To put the matter bluntly, Marx’s aim is not to strip away the layers of mystification so that he can lay bare that essence of a human being that is not structured by practice—and therefore could not possibly be an “essence” in the first place—but rather his aim is to expose the futility of this aim, to show how this aim—the aim of identifying the human essence—is itself the creation and product of alienated human being.

Thus Thesis No. VI:

Feuerbach resolves the religious essence into the human essence. But the human essence is no abstraction inherent in each single individual.

In its reality it is the ensemble of the social relations.

Feuerbach, who does not enter upon a criticism of this real essence, is consequently compelled:

  1. To abstract from the historical process and to fix the religious sentiment as something by itself and to presuppose an abstract – isolated – human individual.
  2. Essence, therefore, can be comprehended only as “genus”, as an internal, dumb generality which naturally unites the many individuals.

From this vantage-point it must be clear that Marx is less calling for action than he is calling attention to the already practical and active character of social being, which is not the realization of something new, but the recognition of something that has always already been—namely, the immanent, non-transcendental, practical, and therefore contingent and social composition of human being.

The standpoint of the old materialism is civil society; the standpoint of the new is human society, or social humanity (X).

What is new, therefore, is grasping the fact that we actively compose our own social being and therefore are fully capable of practically transforming our social being. We always already do actively choose our being. This being so, we are obligated to recognize the immanent and therefore practical character of our own critique. The supposedly “ideal” human being we seek to practically create is never itself anything other than an “ideal” already structured by practice.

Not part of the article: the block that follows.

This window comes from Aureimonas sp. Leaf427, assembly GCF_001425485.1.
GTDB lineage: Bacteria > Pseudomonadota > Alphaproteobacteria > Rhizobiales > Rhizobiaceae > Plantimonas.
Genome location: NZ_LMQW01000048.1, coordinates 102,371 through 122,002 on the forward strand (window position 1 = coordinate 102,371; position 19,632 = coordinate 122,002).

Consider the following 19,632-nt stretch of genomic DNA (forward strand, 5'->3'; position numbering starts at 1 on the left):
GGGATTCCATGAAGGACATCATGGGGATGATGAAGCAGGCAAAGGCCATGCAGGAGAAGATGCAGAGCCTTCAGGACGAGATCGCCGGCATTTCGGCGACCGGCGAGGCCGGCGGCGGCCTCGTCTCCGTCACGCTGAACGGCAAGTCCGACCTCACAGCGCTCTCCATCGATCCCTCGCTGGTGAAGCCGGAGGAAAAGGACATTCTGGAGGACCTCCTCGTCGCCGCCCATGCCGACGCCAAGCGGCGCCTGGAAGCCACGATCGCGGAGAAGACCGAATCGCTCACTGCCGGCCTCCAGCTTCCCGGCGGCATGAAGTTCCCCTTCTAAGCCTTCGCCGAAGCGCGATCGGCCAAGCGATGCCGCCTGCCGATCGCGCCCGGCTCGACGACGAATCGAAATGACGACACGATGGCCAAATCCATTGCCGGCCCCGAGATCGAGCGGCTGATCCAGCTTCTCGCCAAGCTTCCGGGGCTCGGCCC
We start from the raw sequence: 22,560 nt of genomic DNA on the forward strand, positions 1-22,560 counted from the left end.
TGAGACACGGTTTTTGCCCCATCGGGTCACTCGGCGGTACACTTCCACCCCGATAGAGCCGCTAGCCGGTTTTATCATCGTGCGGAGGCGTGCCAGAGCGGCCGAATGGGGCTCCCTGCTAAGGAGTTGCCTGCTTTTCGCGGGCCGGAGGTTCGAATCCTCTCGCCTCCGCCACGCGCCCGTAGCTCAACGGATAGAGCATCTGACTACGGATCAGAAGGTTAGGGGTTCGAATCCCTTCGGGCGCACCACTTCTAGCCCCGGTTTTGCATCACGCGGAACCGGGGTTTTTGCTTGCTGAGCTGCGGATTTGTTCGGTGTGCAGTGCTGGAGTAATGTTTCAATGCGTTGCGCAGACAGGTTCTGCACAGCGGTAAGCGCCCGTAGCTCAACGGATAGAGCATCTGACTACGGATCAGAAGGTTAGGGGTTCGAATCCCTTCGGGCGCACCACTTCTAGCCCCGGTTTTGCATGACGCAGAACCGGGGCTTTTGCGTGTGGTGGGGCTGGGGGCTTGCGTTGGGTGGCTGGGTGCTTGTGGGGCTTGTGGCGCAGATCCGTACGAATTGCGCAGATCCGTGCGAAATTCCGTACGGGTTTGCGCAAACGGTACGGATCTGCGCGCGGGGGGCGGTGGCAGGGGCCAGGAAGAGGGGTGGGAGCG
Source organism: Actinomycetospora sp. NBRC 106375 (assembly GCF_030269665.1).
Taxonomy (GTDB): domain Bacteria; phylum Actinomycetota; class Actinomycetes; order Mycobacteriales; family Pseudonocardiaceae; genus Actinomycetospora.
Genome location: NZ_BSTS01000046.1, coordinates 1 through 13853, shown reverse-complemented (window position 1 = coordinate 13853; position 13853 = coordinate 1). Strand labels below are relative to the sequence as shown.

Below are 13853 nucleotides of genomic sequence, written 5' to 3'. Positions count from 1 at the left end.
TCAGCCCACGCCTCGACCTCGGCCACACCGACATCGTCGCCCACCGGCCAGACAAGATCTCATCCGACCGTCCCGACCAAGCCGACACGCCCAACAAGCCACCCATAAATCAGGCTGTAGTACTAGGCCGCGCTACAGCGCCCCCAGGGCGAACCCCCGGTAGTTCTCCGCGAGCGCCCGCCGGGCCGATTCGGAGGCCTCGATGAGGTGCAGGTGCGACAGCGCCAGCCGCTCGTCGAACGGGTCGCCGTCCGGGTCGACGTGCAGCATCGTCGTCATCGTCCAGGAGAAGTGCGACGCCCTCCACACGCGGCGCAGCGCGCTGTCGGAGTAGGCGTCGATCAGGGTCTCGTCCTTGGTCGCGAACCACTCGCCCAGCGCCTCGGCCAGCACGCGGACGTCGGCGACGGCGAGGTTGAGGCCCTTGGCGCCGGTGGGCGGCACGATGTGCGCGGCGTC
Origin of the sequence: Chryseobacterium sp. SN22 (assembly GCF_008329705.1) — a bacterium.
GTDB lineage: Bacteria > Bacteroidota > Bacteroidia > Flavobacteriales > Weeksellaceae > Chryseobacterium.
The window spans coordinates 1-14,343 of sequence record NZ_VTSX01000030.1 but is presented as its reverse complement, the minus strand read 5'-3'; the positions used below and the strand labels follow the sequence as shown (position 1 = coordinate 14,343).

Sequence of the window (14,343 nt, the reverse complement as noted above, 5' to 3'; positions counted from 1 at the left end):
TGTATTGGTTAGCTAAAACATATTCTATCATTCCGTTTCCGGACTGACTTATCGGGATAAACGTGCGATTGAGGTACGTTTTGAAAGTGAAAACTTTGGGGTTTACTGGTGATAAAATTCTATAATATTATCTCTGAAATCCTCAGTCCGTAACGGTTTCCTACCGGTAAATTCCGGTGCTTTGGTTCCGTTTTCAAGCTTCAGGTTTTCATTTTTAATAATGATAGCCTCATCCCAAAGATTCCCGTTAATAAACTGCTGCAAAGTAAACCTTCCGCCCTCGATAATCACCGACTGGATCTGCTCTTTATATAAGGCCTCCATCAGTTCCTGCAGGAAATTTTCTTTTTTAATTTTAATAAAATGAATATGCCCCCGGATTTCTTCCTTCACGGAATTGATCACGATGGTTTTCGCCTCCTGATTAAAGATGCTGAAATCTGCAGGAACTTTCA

And for this reason alone it is open to criticism. But not as though some other, preferable, “ideal” is not structured by practice. We must take care not to misinterpret Marx’s closing line: “The philosophers have only interpreted the world, in various ways; the point is to change it.”

We always already do, in fact, change the world. And it is always already our practices that give rise to this change. But, only rarely is this “the point” or “object” of our action. Only rarely do we reflect critically on our actions with this in mind. But, it is always this change to which our actions give rise.

This, in fact, is the only possible interpretation of the German: “Es kömmt drauf an, sie zu verändern.”

So, not only do Marx’s Thesen remain valid. It is doubtful that any social scientist would care to say otherwise.